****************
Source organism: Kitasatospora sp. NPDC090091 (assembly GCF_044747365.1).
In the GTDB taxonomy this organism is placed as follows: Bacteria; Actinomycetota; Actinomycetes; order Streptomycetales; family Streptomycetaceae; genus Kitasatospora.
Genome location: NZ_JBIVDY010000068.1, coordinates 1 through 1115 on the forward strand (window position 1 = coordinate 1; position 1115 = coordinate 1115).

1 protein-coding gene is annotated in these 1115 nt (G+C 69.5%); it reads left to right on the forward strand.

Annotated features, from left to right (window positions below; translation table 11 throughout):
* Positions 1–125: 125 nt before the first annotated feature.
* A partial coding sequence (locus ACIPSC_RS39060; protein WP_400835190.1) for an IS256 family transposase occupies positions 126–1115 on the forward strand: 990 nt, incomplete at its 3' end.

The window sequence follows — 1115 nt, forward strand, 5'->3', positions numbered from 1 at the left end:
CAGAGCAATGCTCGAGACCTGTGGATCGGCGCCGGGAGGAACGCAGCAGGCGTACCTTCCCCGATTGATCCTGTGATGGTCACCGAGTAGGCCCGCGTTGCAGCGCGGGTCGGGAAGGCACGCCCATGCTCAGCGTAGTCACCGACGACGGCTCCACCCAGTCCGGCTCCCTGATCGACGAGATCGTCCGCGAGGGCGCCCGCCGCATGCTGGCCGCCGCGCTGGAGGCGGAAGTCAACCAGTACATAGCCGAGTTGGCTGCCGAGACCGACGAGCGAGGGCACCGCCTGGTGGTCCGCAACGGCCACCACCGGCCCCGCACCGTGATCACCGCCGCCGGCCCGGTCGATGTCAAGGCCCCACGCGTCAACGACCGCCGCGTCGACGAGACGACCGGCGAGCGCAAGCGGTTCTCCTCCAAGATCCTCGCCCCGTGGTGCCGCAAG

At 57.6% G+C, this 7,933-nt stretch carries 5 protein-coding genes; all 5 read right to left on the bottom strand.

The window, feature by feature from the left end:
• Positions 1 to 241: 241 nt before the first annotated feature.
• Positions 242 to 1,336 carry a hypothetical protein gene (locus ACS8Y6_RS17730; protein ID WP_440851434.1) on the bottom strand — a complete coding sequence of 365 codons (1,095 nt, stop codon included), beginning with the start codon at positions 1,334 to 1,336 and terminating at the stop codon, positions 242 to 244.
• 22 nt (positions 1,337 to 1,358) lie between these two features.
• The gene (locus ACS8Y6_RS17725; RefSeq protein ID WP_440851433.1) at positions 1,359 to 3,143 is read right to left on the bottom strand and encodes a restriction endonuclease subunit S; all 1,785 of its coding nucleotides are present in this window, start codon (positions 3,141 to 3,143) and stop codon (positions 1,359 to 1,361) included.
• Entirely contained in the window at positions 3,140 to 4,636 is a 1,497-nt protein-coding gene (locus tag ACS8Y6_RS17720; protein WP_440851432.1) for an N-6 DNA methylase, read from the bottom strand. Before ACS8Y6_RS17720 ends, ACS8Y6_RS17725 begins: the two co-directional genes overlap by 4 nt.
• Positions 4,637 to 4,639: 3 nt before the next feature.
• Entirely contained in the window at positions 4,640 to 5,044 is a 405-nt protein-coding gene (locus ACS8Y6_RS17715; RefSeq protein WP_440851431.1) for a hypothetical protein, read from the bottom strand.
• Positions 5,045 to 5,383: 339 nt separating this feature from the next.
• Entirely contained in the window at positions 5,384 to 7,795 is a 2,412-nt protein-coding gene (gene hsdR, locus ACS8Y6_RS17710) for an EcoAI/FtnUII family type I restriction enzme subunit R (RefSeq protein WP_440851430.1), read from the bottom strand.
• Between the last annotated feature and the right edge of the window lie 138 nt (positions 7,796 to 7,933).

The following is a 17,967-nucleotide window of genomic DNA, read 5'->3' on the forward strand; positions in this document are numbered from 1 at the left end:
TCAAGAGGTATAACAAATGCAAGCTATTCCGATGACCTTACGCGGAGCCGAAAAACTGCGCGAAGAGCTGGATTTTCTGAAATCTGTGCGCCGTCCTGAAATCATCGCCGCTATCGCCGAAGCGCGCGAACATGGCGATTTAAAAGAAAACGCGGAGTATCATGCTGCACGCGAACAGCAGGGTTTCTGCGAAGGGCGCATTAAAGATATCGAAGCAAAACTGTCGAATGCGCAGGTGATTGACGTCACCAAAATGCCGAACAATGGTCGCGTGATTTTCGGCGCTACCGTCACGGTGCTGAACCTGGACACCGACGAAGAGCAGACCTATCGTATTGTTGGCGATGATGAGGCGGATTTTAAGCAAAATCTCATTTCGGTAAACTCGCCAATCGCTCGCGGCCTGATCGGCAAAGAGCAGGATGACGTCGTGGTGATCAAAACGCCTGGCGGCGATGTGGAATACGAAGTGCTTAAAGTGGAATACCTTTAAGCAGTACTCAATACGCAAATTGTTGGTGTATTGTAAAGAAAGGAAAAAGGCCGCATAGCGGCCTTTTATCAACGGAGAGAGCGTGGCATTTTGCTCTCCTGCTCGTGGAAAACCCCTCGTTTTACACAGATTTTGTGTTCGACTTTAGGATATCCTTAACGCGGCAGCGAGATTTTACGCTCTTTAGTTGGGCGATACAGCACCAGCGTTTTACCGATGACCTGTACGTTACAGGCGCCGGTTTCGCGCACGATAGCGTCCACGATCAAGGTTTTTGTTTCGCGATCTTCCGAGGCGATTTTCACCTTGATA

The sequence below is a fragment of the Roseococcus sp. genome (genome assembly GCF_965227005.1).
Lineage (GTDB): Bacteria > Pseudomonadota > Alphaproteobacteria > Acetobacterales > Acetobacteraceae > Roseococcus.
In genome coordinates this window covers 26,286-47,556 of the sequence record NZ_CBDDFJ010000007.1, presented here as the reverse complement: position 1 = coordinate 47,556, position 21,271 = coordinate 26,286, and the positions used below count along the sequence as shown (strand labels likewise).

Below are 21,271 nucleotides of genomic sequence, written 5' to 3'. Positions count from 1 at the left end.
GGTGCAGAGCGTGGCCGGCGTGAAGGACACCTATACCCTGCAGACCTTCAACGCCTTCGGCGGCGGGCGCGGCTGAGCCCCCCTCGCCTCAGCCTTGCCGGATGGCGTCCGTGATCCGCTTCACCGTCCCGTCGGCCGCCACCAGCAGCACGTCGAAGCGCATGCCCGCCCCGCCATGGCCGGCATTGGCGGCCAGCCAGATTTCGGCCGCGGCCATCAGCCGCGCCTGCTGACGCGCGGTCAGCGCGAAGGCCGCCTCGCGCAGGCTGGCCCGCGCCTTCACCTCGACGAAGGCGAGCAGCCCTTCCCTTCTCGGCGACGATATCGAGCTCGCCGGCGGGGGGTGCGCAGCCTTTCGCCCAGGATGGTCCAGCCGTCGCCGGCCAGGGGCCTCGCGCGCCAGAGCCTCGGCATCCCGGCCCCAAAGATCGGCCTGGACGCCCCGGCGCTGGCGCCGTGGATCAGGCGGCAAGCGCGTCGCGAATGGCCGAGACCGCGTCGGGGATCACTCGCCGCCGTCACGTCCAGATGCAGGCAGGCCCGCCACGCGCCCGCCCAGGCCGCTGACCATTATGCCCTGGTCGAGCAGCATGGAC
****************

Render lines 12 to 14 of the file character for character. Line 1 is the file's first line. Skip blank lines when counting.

• Positions 1 to 241: 241 nt before the first annotated feature.
• Positions 242 to 1,336 carry a hypothetical protein gene (locus ACS8Y6_RS17730; protein ID WP_440851434.1) on the bottom strand — a complete coding sequence of 365 codons (1,095 nt, stop codon included), beginning with the start codon at positions 1,334 to 1,336 and terminating at the stop codon, positions 242 to 244.
• 22 nt (positions 1,337 to 1,358) lie between these two features.